“At the academy, my first face full of dirt was basic training, which was more than I ever expected. Then it was the academic year that also had me hitting the ground hard,” she admitted. “My experience as a rider taught me that no matter what struggles I found myself in, I would always have the strength to pick myself up, dust myself off and keep riding forward.”
While working hard at the academy, Jessica missed her family and their ranch. “The ranch was a peaceful safe haven, and riding was a stress reliever. I don’t really have a place I can go to unwind at the Academy, and life there tends to get very busy. Between school, military duties and soccer practice, the stress definitely builds up. I miss the ability to de-stress that I had at the ranch.”
Jessica succeeded in her first tough year. The freshman year is the most difficult of the four due to the extended indoctrination period, rigorous physical and mental demands and the newness of it all. She was 18. It was 10 years after she’d watched the horse hauled away who would end up steering her on her current path.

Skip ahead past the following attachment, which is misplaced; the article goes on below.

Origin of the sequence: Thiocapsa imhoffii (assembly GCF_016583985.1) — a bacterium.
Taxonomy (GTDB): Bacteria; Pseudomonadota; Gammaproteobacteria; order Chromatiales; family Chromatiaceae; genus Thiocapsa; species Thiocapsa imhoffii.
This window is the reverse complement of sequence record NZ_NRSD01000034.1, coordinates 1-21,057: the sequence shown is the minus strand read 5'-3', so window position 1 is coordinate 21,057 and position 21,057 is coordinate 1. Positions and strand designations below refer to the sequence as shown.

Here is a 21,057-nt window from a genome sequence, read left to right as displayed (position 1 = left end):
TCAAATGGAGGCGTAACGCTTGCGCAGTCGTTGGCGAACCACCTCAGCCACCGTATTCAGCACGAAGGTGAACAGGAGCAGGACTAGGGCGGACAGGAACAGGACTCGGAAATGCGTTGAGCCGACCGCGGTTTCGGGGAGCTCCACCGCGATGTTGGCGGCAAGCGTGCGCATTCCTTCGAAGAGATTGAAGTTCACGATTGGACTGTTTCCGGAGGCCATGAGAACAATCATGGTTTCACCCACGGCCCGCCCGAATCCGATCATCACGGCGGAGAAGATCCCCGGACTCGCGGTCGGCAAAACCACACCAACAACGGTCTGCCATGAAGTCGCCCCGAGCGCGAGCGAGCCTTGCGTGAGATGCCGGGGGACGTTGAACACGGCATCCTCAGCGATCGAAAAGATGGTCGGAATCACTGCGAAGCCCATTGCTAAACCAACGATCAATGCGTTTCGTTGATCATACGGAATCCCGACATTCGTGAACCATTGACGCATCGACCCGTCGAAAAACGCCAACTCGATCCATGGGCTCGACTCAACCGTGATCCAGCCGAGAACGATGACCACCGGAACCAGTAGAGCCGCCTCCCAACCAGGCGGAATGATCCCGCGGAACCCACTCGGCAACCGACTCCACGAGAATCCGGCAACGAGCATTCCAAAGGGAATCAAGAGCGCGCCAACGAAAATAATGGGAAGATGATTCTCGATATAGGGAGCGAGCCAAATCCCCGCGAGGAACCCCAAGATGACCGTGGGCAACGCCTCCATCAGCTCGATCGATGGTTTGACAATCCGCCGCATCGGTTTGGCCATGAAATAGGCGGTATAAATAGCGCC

Sometimes, she still can’t believe it. “I remember the first day of basic training when I saw my name and class year sewed onto my uniforms. I got this overwhelming sense of honor and pride that I would have the opportunity to serve my country, and it was real! I also remember the first time being in uniform outside while “Retreat” and the National Anthem played, and saluting while the flag was being taken from the pole. It brought tears to my eyes.”
Jessica feels lucky and blessed to be on her current trajectory. “I believe attending the Air Force Academy is helping me achieve my goal of a life of service,” she said, “and I can think of no more important service than service to my country.”
Photos courtesy of Jessica Groen